UT Health Northeast microbiologist honored for her excellence by national society
May 19, 2013
Barbara Brown-Elliott, MS, supervisor of the internationally known Mycobacteria/Nocardia Laboratory at UT Health Northeast, received the 2013 Scherago-Rubin Award from the American Society for Microbiology (ASM) on Sunday, May 19, 2013, during its annual meeting in Denver, Colo.
This is the most prestigious award given worldwide to a bench-level microbiologist, someone who works in a lab studying and identifying microbes such as bacteria, viruses, fungi, and mycobacteria. It is awarded for excellent performance in the clinical laboratory.
“I was thrilled and honored to receive this award. It was especially meaningful for me to have people that I so much admire nominate me. I am grateful for everyone at UT Health Northeast who has supported me during the almost 25 years that I have worked here,” Brown-Elliott said.
The ASM is the oldest and largest society in the world representing a single life science, with more than 39,000 members, a third of which are outside the United States.
Richard Wallace, MD, an infectious disease specialist and professor of microbiology at UT Health Northeast, nominated Brown-Elliott for the award.
“Barbara is world-renowned in her field. She accepts nothing less than excellence, and others recognize that excellence in her,” Dr. Wallace said.
Brown-Elliott, who is a research assistant professor in microbiology at UT Health Northeast, began working in the mycobacteria/Nocardia lab with Dr. Wallace in 1988.
Their lab specializes in identifying types of nontuberculous mycobacteria and Nocardia, microorganisms that are often found in the soil and tap water. These organisms can cause diseases similar to tuberculosis, as well as other acute or chronic infections that are very difficult to treat.
The lab also tests these microorganisms to see if they are susceptible to specific antibiotics. Individuals with weakened immune systems or who have chronic lung disease often have a higher risk of mycobacterial or Nocardia infections.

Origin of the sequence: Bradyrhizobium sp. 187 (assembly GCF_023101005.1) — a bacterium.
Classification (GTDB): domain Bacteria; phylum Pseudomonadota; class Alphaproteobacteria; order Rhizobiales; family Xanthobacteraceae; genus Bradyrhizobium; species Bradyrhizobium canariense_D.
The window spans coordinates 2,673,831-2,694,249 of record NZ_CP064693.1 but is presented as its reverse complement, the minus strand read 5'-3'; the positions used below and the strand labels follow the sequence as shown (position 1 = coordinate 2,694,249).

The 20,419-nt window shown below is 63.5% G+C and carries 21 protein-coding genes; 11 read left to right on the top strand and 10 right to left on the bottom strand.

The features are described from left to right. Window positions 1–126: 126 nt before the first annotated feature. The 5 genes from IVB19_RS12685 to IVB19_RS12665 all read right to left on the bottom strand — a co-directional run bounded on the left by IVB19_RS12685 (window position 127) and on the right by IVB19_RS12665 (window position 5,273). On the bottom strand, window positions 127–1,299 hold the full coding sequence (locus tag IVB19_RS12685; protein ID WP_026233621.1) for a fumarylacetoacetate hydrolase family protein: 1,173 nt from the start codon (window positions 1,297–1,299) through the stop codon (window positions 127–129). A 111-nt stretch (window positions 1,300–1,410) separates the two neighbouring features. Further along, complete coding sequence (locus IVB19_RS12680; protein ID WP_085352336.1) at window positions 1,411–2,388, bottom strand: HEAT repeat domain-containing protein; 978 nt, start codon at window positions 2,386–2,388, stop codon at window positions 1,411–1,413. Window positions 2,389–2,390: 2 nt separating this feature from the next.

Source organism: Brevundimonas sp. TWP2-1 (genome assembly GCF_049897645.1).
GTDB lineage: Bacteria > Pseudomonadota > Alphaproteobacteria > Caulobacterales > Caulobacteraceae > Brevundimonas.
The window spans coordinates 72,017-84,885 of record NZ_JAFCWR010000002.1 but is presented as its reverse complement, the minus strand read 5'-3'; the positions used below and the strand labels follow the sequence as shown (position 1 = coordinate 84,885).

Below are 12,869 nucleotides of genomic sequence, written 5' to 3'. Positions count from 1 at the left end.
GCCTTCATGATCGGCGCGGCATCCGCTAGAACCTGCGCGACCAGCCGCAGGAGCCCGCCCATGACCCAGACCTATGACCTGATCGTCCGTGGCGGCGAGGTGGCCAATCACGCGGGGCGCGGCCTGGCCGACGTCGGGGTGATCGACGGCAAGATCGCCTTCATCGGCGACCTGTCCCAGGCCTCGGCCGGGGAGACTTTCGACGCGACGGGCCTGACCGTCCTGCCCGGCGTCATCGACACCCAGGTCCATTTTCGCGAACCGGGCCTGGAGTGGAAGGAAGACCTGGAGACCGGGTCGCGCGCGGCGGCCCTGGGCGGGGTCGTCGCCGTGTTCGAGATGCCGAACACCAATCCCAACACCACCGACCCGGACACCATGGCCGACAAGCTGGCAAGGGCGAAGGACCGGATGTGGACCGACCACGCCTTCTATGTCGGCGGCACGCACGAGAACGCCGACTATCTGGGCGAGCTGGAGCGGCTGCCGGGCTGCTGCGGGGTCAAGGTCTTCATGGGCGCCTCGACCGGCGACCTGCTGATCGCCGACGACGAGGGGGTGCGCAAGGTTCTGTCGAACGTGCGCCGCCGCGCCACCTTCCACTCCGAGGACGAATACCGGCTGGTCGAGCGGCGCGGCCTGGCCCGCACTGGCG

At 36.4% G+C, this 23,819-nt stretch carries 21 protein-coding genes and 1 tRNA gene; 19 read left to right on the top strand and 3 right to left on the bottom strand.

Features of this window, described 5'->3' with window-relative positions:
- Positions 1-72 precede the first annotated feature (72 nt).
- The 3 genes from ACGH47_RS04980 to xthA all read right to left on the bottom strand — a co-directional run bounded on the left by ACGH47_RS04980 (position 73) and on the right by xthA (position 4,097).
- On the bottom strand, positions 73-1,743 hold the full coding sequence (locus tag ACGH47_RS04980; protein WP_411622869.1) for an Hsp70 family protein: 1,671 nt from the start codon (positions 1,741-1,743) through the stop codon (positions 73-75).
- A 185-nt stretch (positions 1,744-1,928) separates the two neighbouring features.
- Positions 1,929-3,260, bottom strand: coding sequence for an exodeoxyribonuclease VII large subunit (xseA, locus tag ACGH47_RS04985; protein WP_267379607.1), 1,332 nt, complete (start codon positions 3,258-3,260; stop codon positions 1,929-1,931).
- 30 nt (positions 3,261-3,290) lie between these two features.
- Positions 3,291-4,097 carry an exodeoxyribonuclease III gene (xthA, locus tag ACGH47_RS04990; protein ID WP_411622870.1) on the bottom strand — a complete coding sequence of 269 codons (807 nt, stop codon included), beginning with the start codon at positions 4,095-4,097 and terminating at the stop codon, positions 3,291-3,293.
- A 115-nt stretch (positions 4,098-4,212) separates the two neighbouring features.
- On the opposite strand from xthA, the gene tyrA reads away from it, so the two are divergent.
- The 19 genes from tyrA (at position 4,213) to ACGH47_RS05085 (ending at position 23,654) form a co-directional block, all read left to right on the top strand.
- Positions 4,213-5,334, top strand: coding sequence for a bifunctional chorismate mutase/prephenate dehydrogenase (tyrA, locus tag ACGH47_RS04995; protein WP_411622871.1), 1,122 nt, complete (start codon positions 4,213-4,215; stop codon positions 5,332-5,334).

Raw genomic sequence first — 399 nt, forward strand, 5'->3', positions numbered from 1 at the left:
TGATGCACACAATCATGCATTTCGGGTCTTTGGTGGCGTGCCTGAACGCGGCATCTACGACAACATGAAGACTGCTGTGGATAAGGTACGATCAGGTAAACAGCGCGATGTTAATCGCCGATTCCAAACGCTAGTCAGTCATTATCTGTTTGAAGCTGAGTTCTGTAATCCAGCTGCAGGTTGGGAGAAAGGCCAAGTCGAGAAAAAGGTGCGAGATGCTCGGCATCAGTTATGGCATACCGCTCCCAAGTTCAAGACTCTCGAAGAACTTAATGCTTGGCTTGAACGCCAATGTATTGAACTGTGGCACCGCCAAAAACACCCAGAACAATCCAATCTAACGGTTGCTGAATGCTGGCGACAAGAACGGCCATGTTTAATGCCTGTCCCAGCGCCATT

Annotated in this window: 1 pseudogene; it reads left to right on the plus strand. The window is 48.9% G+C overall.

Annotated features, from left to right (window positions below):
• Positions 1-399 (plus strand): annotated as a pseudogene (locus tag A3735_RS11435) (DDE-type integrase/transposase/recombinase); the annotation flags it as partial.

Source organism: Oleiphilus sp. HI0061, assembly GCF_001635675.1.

In a comment on the ASM website, Gail Woods, MD, of the Central Arkansas Veterans Healthcare System, praised Brown-Eliott’s expertise.
“Due to her dedication and close attention to detail when working on the bench, this laboratory has become recognized nationwide as the premier reference laboratory for identification and susceptibility testing of nontuberculous mycobacteria and Nocardia species,” Dr. Woods said.
In 2009, Brown-Elliott received the Becton Dickinson Gardner Middlebrook Award for significant contributions in the field of mycobacteriology. In addition, she is the author of more than 160 scientific articles and chapters and has presented more than 100 abstracts/posters at international meetings.
For 65 years, UT Health Northeast has provided excellent patient care and cutting-edge treatment, specializing in pulmonary disease, cancer, heart disease, and primary care. Its annual budget of $150 million represents a major economic impact of over $350 million for Northeast Texas. Since 2004, scientists in the Biomedical Research Center have been awarded more than $122 million research dollars. As the university medical center for Northeast Texas, its graduate medical education programs – with residencies in family medicine and occupational medicine – provide doctors for many communities across the state and beyond. It also sponsors the residency program in internal medicine at Good Shepherd Medical Center in Longview. For more information, visit www.uthealth.org.